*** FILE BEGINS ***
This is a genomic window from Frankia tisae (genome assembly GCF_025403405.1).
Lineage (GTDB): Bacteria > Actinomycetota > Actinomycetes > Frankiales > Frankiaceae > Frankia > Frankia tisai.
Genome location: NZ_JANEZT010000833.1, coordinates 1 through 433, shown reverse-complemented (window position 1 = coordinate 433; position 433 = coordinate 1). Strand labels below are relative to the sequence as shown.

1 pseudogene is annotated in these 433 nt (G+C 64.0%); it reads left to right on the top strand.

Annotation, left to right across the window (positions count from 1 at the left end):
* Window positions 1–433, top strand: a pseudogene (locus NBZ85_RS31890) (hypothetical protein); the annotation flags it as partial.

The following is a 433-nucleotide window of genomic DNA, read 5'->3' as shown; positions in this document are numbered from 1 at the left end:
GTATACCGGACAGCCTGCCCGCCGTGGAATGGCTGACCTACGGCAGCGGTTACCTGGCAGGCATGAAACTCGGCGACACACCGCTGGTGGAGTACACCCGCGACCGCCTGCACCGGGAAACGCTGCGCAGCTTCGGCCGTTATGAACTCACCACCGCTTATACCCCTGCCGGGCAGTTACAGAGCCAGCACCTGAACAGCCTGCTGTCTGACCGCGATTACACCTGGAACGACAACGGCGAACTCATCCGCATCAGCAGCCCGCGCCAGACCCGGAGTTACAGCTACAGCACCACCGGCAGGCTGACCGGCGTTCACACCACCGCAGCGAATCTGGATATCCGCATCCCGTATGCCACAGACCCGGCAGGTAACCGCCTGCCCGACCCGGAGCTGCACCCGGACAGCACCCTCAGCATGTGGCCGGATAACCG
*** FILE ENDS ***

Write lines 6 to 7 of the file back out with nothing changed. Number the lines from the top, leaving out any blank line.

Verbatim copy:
* Window positions 1–433, top strand: a pseudogene (locus NBZ85_RS31890) (hypothetical protein); the annotation flags it as partial.

The following is a 433-nucleotide window of genomic DNA, read 5'->3' as shown; positions in this document are numbered from 1 at the left end: